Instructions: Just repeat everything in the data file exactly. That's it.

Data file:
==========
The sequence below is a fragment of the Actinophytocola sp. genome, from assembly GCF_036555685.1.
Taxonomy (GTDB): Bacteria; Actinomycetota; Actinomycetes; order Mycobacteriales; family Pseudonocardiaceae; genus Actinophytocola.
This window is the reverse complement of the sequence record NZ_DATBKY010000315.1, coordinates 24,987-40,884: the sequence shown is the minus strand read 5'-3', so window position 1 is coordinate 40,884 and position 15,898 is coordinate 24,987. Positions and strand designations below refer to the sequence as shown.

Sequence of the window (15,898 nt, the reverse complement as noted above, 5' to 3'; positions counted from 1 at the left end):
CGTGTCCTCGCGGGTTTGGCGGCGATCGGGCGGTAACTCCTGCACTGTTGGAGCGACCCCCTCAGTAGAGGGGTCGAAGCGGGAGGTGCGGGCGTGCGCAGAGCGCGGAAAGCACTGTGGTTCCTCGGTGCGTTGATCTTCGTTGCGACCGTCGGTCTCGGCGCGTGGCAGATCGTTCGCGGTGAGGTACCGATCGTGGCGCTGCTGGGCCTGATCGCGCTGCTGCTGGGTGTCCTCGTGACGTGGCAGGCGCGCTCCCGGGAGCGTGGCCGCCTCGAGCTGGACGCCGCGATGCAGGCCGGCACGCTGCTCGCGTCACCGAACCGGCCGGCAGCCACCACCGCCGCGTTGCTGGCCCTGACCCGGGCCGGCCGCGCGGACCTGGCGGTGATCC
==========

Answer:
The sequence below is a fragment of the Actinophytocola sp. genome, from assembly GCF_036555685.1.
Taxonomy (GTDB): Bacteria; Actinomycetota; Actinomycetes; order Mycobacteriales; family Pseudonocardiaceae; genus Actinophytocola.
This window is the reverse complement of the sequence record NZ_DATBKY010000315.1, coordinates 24,987-40,884: the sequence shown is the minus strand read 5'-3', so window position 1 is coordinate 40,884 and position 15,898 is coordinate 24,987. Positions and strand designations below refer to the sequence as shown.

Sequence of the window (15,898 nt, the reverse complement as noted above, 5' to 3'; positions counted from 1 at the left end):
CGTGTCCTCGCGGGTTTGGCGGCGATCGGGCGGTAACTCCTGCACTGTTGGAGCGACCCCCTCAGTAGAGGGGTCGAAGCGGGAGGTGCGGGCGTGCGCAGAGCGCGGAAAGCACTGTGGTTCCTCGGTGCGTTGATCTTCGTTGCGACCGTCGGTCTCGGCGCGTGGCAGATCGTTCGCGGTGAGGTACCGATCGTGGCGCTGCTGGGCCTGATCGCGCTGCTGCTGGGTGTCCTCGTGACGTGGCAGGCGCGCTCCCGGGAGCGTGGCCGCCTCGAGCTGGACGCCGCGATGCAGGCCGGCACGCTGCTCGCGTCACCGAACCGGCCGGCAGCCACCACCGCCGCGTTGCTGGCCCTGACCCGGGCCGGCCGCGCGGACCTGGCGGTGATCC